I can't believe I forgot to post this action before, I found it to be absolutely handy in my workflow. Many times all you want to do is offset an object by a certain amount (say, "speed"), and having to fiddle with custom variables to remember the old position and add to it can be a quite cumbersome way to do this. iTween is sheer overkill for such linear, stepped operations and the "translate" action is a continuous, perma-state operation, so very hard to be useful for things other than controllers.

Thus this modified "set position" action, excellent for so many simple translation operations that I wouldn't be able to list them all. Simply replace the default setposition.cs action (in assets/playmaker) and it'll be ready for use. Just toggle on the "additive" button and presto. Enjoy! :)

5
In many circumstances it helps a lot to get a string formatted in a specific way straight during the conversion stage from an int of float, instead of going through a routine to format the string after the fact. C# has some nice built-in format strings just for that, which weren't exposed in Playmaker - so far :)

A couple good examples of use:

-Leading zeroes on an int-converted variable. Suppose you have values like 20, 140 and want to see them shown as 0020, 0140, etc. To do that you'd use Format = "0000" or "D4"

- Format in percentage notation a float number, for instance, convert 0.2 to 20% in a statistics display. For that you'd use format = "P2".

For more information on the available options, read here:
http://www.blackwasp.co.uk/CSharpNumericToString.aspx

To install simply overwrite the original actions in Assets/Playmaker/Actions. If it's an existing project don't worry, these actions are compatible with any existing data, if the 'format' field is set to null it performs the original, no-format behavior. Hope you find it of use, enjoy!

6
Playmaker Bug Reporting / Templates not working across projects
« on: May 18, 2011, 06:35:25 AM »
Found this a couple days ago during an online coding session with my team. I've saved an fsm template, sent it through skype, and when my bud imported it all he got was an empty state. I thought it could be related to some missing custom action, but he sent me a new template which I've then tried to import in the *same* project (we use GIT) and I got the same result.

Needless to say this is pretty bad since we can't share Fsms created separately. Maybe using export packag as mentioned in another thread but still..

7
Share New Actions / Collision Event with Multiple Tags
« on: May 04, 2011, 08:40:22 PM »
What the name says! Very useful for the common situation when you have multiple collision tags which lead to the same state. Just replace the original CollisionEvent.cs file inside Assets/PlayMaker/Actions and done. Here goes the creator log:

// Sandro Bihaiko Change Log:
// - Minor Code Cleanup (05/2011)
// - Added Multiple Tag Support


8
Share New Actions / Reset Variables
« on: May 04, 2011, 08:01:19 PM »
What if you have, in a certain state, to set multiple int/floats to zero and some gameobject variables to null? Plenty of "Set" actions right? No longer! Brought to you by Sandro Bihaiko, my business partner and our studio's lead coder, this is one of those nifty lil' things that makes your day just a bit easier :)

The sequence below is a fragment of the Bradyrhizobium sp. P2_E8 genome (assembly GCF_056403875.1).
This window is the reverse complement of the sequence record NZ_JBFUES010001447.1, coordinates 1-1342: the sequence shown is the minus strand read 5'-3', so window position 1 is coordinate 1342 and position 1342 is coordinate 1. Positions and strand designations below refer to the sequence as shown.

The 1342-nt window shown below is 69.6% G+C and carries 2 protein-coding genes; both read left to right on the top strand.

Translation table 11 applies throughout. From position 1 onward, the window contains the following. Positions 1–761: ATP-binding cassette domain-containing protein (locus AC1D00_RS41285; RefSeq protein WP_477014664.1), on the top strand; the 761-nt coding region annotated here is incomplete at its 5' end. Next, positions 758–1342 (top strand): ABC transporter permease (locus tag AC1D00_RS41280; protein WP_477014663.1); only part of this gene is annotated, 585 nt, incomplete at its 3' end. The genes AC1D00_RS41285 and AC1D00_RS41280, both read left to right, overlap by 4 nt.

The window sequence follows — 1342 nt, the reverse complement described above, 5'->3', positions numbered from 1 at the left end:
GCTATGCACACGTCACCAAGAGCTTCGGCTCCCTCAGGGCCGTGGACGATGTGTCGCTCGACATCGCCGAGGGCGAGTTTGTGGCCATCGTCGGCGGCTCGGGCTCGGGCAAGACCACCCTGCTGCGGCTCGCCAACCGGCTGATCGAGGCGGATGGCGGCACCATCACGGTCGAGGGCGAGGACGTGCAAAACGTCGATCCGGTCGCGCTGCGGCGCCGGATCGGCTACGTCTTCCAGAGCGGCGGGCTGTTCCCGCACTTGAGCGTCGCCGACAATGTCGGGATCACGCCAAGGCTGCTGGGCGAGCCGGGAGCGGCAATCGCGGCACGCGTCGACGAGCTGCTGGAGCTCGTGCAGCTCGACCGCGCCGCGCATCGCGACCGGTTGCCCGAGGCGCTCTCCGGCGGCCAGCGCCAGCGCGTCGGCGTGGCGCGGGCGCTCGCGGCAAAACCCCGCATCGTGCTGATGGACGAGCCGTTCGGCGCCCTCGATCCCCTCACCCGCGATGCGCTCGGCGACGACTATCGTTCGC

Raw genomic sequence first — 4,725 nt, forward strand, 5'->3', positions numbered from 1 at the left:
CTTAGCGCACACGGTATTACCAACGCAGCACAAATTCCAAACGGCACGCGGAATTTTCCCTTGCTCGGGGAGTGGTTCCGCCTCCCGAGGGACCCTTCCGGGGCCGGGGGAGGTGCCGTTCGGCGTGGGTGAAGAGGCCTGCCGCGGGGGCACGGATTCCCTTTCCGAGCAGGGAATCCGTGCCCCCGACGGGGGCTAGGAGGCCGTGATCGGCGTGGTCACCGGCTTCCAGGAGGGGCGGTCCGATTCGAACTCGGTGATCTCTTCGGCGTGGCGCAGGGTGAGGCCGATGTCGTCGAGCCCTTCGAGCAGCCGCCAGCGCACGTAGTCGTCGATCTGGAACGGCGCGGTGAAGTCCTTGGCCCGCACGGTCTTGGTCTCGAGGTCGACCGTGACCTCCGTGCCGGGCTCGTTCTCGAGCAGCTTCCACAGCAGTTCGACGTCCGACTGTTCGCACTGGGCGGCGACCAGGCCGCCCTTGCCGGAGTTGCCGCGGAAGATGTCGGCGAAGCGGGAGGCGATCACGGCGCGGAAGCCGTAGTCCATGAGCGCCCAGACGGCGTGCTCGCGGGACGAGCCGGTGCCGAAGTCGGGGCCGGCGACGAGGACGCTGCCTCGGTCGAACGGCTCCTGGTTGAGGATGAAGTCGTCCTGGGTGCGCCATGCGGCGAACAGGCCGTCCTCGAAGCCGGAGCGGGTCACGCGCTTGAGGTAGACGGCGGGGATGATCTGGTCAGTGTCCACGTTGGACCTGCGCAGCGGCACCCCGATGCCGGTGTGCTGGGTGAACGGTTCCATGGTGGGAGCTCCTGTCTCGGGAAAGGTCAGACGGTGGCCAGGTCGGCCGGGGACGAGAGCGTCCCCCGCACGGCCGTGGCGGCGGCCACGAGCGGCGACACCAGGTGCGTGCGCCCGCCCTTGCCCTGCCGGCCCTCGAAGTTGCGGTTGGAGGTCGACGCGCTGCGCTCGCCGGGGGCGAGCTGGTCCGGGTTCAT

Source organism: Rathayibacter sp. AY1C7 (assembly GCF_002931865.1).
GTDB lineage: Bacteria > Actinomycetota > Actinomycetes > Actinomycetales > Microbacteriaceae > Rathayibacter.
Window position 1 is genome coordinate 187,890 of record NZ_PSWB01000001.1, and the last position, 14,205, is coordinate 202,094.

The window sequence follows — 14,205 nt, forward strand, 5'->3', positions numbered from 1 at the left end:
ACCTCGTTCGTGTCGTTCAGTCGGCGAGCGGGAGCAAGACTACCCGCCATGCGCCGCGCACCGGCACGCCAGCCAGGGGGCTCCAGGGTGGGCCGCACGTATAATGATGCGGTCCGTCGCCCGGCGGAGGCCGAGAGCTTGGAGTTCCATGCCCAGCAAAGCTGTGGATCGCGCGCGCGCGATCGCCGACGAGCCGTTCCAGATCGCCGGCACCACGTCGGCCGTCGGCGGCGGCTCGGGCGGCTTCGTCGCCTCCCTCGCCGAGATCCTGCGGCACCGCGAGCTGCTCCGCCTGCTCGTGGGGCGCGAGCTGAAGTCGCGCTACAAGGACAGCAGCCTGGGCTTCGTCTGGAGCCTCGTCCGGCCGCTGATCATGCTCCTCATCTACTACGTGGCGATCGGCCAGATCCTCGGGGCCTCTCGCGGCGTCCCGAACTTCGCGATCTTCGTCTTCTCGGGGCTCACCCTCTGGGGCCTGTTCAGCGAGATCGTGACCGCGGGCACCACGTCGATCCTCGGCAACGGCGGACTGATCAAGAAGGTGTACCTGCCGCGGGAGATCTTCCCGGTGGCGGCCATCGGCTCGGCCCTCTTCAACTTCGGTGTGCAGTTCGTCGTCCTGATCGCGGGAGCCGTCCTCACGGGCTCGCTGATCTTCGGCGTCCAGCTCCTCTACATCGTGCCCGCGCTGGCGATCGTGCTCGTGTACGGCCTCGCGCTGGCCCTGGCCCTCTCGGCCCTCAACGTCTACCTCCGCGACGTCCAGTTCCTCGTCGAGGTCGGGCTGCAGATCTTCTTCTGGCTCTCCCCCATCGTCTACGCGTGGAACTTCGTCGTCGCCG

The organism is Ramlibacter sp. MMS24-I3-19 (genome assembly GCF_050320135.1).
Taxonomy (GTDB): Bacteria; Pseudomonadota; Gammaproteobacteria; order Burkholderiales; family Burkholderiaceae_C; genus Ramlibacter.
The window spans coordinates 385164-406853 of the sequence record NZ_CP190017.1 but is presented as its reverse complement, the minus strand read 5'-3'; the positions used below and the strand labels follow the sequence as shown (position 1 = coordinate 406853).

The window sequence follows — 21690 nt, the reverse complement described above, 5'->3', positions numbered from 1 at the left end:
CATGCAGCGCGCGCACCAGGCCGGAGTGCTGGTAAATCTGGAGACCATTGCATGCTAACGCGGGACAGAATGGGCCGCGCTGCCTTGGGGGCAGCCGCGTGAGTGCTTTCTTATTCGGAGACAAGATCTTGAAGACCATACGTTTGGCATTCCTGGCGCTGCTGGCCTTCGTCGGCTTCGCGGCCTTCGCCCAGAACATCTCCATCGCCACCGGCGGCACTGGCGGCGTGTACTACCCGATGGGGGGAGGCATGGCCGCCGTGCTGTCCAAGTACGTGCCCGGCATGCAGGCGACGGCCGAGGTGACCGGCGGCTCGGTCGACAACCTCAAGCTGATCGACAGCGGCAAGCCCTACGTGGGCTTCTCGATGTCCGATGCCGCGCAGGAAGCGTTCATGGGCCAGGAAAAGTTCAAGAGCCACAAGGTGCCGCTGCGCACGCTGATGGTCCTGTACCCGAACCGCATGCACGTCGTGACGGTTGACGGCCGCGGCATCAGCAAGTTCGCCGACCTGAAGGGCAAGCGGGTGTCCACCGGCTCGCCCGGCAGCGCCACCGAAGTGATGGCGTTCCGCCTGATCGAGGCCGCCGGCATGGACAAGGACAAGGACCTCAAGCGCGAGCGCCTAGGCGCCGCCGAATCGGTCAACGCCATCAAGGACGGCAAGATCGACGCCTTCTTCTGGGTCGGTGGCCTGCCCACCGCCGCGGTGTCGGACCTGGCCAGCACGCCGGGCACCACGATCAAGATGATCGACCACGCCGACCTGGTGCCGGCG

Enjoy!

PS.: In case you check the code and guess why did he use "Foreach", Sandro assured me that there's absolutely no performance loss compared to the regular FOR expression. He confirmed it with his friend Rodrigo Bamboo (one of Unity Technologies main software engineers and creator of the Boo language), and he said that the compiler is already fully optimized for "foreach" usage, people just forget to use the "break" to stop the loop when needed - then blame the function itself. I had no idea and trusted the popular belie.. er, myth. Happy to know better now, I also find this command much easier to code and read :)

9
Feature Requests / SubFSM!
« on: May 03, 2011, 07:27:33 AM »
We've started discussion about nested FSMs (or SubFSMs, kinda like "subroutine") in this thread: http://hutonggames.com/playmakerforum/index.php?topic=10.0

And many important points were brought up, including how you can currently use "Next Frame" to execute multiple states in a single update. Recently while completing a short game project I've had many problems trying to make things run in the same update, it quickly became obvious that they don't do it by default. If I got it correctly each state takes one update. "Next Frame" can supposedly make multiple states execute in the same update, yet it never got clear to me what defines that the "state block" started, only that it has ended, and Alex's example only cites a loop. ???

Anyways, back to the point, the more and more we dig into PlayMaker the clearer it gets that nested FSMs are the way to go. It has been mentioned that one state would "link" to a complete new FSM. Supposing that's still the idea, would all the the states (and consequently the actions in it) in that FSM be executed in the same logic frame (update)? Sorry for the probably stupid question but what happens when/if the execution of those states take too long, does Unity slows everything down to try and keep up or would it "clip" the execution of actions after a certain threshold, and keep executing them in the next frame? I imagine the right answer is the first one, but I want to make this crystal clear 'coz it's a very important concept.

In any ways, please make Nested/SubFSMs a top priority, it'd make our lives 10x easier - and the need for new/hybrid actions, 10x rarer.

10
Share New Actions / Trigger Broadcast Event
« on: May 02, 2011, 04:28:43 PM »